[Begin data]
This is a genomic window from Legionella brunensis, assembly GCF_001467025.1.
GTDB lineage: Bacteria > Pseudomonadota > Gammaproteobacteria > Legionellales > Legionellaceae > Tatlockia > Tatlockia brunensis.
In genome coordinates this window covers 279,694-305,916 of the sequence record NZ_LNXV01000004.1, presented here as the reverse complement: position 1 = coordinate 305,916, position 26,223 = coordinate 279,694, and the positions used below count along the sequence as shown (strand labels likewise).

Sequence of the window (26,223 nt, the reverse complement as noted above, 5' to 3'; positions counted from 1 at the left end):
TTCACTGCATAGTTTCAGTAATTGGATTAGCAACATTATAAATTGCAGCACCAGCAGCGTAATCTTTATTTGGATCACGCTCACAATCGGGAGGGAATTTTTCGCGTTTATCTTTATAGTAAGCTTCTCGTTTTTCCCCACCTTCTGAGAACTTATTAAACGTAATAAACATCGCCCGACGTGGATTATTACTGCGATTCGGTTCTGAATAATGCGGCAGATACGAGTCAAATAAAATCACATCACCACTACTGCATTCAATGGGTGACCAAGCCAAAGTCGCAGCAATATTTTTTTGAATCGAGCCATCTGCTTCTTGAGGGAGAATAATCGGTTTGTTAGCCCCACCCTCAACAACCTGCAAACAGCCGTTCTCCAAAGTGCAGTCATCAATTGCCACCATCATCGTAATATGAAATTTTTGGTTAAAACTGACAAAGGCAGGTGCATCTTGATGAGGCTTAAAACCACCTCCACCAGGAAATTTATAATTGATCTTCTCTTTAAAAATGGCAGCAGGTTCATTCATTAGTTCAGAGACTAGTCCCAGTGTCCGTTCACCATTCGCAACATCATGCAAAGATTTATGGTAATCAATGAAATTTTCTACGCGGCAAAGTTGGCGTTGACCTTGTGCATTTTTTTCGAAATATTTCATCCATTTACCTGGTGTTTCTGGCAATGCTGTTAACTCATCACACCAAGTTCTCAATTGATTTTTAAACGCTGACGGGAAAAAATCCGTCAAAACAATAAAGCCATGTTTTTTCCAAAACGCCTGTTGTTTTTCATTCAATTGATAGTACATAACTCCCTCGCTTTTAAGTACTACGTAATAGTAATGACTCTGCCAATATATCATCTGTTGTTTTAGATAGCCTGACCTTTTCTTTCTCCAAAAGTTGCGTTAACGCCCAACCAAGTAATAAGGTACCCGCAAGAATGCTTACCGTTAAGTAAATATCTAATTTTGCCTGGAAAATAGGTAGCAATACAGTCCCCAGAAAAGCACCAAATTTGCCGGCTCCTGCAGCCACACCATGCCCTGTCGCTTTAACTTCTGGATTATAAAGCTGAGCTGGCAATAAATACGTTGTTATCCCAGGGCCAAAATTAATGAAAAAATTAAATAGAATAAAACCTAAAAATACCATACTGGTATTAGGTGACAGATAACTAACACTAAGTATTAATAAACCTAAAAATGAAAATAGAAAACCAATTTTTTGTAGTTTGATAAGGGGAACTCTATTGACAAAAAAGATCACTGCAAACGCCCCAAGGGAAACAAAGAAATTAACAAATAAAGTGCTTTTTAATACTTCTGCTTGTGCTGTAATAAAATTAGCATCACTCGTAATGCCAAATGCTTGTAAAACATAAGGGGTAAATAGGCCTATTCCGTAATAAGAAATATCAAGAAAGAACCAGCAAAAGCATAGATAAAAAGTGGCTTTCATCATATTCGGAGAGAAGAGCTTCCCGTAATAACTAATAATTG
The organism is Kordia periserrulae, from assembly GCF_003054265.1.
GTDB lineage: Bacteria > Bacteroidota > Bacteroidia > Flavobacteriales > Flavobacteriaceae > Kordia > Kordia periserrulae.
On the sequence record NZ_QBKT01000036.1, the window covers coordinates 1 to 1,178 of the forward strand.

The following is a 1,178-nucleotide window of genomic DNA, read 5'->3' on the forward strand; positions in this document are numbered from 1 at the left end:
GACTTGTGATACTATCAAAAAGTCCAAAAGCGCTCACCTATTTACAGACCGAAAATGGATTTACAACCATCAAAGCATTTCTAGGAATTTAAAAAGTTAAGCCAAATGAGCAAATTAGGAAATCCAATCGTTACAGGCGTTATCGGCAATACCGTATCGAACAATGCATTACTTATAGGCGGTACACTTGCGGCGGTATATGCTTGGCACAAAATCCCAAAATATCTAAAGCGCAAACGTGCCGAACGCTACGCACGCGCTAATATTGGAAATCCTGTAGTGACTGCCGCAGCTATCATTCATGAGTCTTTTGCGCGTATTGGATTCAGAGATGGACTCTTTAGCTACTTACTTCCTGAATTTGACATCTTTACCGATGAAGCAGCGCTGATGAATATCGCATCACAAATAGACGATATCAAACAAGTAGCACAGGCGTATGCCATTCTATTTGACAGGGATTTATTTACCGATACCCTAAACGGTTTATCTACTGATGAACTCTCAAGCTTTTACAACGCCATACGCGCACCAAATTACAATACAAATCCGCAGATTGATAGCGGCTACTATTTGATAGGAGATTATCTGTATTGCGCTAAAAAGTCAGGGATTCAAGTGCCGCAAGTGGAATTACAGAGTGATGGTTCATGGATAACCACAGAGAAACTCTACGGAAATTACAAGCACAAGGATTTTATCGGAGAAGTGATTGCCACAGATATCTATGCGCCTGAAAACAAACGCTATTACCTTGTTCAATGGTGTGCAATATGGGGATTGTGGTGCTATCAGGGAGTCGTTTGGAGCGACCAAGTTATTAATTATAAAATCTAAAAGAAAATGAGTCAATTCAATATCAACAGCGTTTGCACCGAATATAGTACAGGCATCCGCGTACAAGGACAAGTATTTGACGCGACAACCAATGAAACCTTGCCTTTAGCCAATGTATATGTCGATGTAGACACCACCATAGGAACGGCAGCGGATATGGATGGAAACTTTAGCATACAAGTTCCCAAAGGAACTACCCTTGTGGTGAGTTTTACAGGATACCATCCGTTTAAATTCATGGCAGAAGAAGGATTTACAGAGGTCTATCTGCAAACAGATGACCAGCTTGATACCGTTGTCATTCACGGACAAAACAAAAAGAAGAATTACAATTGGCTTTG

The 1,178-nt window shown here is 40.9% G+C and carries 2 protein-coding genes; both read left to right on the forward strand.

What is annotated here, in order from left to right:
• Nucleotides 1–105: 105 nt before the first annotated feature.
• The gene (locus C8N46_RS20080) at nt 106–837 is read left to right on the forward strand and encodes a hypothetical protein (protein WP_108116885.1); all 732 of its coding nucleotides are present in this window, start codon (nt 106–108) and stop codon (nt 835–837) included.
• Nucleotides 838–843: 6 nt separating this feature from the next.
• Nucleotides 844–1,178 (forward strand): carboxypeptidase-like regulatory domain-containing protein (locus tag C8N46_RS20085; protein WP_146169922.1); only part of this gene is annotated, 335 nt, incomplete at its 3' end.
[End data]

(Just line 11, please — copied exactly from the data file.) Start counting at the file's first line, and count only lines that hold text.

The 1,178-nt window shown here is 40.9% G+C and carries 2 protein-coding genes; both read left to right on the forward strand.